DAYS OF AWE
The ten days from Rosh Hashanah (Yom Truah) to Yom Kippur are known are the Yamim Noraim or Days of Awe.
This is a time for some soul searching and to consider how we can make better choices in the year to come. In particular those choices which will allow us to walk more closely with God and to live the life he invites us to.
Whilst the Days of Awe are a distinctly Jewish practice, we invite you to consider how you can learn from this and how this season can be an opportunity for personal reflection, repentance and commitment to live better. The goal is not to become “Jewish’” (unless of course you have Jewish heritage), but to seek God during this season.
IDEAS FOR YOU DURING THE DAYS OF AWE
Read and Reflect:
The following passages may be read over this season. They are an opportunity to reflect on God, the nature of faith, and the invitation to reflect on your life with God.
Read Numbers 29: 1-6
Read 1 Samuel 1:1 – 2:10
Read Psalm 24.
Read Genesis 22: 1-14
Take time to Reflect
Spend some time asking yourself the following questions (consider journalling).
How is my walk with God at the moment?
What would I like to change?
What is going well that I would like to keep the same?
Who have a wronged or hurt that I need to be reconciled with?
Who do I need to forgive?
What new thing could I do to deepen my walk with God?
Participate in Tashlich.
This is a Jewish tradition where you go to a body of flowing water, perhaps a river or the ocean, and empty your pockets of lint and crumbs into the water. Tashlich literally means “to cast” and this action is symbolic of casting off your past sins or misdeeds. As you do this, it is traditional to read Micah 7: 18-19. An alternative to emptying your pockets might be a take some bread crumbs and cast them into the water. As you do, consider and confess any sins or misdeeds which have crept into your life over the last year and hand them over to God.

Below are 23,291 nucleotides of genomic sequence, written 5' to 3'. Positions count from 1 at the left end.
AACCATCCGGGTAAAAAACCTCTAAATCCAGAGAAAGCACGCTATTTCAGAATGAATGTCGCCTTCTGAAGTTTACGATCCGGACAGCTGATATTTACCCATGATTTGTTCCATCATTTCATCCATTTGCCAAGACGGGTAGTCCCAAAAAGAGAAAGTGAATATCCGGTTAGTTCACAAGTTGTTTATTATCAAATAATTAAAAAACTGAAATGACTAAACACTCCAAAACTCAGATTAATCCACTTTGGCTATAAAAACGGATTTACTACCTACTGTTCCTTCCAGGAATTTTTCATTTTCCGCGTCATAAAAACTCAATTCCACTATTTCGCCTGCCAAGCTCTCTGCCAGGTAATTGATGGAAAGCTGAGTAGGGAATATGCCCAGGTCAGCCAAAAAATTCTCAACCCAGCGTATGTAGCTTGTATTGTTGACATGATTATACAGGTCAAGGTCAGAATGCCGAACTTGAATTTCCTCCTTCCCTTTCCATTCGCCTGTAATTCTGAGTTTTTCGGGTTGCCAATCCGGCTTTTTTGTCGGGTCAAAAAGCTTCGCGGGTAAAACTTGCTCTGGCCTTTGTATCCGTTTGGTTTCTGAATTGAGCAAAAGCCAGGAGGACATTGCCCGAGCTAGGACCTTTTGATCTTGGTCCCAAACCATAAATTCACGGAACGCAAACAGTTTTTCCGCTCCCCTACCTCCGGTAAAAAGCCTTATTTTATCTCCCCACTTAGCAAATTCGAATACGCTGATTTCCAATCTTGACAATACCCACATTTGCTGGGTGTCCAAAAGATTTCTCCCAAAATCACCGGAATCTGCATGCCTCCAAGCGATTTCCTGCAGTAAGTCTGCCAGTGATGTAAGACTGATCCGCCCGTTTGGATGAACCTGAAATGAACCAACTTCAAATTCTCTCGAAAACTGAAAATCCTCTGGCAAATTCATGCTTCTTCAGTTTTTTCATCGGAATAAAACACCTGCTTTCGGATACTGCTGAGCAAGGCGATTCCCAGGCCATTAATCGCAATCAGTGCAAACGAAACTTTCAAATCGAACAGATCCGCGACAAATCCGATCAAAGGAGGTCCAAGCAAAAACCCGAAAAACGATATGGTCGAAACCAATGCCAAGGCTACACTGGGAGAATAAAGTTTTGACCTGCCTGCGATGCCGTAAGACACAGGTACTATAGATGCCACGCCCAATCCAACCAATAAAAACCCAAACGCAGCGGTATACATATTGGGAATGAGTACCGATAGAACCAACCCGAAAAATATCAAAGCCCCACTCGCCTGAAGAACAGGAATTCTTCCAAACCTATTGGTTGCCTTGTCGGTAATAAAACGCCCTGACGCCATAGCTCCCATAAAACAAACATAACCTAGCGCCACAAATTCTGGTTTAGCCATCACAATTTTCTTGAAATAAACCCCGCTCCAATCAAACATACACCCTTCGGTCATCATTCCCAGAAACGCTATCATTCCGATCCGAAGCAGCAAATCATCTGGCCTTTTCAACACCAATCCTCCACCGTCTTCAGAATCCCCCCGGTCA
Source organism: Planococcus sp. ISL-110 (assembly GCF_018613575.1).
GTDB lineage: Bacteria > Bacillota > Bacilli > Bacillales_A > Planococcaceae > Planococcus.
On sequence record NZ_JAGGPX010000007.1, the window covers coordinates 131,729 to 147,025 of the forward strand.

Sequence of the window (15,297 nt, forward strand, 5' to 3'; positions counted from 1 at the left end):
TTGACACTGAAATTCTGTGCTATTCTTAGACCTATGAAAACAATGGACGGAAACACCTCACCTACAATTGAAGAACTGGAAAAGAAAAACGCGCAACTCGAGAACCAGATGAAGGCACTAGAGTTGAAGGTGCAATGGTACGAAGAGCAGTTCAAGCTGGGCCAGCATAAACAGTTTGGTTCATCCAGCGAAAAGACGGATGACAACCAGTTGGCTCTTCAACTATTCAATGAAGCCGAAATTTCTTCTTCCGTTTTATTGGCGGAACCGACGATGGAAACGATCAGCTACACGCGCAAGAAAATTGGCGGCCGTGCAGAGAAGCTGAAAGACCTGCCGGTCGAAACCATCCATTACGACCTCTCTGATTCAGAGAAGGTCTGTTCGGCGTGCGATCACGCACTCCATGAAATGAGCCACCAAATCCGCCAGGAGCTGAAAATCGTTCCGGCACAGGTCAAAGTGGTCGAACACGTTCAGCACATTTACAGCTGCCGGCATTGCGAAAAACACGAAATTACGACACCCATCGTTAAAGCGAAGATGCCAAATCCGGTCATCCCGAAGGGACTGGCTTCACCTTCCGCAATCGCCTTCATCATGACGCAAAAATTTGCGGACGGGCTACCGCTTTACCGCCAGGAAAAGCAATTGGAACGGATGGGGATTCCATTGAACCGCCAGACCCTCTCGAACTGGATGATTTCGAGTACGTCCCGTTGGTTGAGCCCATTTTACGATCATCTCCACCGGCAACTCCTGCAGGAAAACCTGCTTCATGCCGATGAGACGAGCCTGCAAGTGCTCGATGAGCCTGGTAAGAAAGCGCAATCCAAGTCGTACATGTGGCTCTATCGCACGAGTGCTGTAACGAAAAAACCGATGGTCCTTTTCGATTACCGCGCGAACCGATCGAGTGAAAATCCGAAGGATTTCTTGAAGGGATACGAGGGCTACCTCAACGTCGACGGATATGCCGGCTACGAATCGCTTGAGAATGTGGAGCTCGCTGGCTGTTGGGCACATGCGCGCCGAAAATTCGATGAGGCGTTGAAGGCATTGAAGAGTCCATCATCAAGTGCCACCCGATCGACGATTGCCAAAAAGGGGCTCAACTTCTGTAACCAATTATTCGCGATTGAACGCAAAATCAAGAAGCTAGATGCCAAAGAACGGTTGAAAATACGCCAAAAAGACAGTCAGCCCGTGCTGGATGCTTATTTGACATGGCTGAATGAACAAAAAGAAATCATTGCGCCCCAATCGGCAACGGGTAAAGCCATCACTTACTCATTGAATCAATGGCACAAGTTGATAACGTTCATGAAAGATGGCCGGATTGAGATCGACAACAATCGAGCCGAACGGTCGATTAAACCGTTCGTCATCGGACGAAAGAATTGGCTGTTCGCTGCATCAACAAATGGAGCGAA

In Christ we have have the hope that ours sins are forgiven.
Memorise 1 John 1: 9 “If we confess our sins, he is faithful and just and will forgive us our sins and purify us from all unrighteousness.”
Prepare for a Sweet Year Ahead
One of the traditions around this time of year is to eat foods which are sweet. It is reminder to look back on the goodness of God over the last year and look forward to a sweet year ahead with God.
Some traditional practices would be dipping sliced apple into honey or enjoying some honey cake. Why not try some and spend some time in prayer for the year ahead.
It is normal for Jews to engage in charity at this time of year. Blessing another who is in need is a righteous act and a natural express of devotion to God who has so lavishly blessed us.
During this season, why not engage in an act of charity and bless someone in need.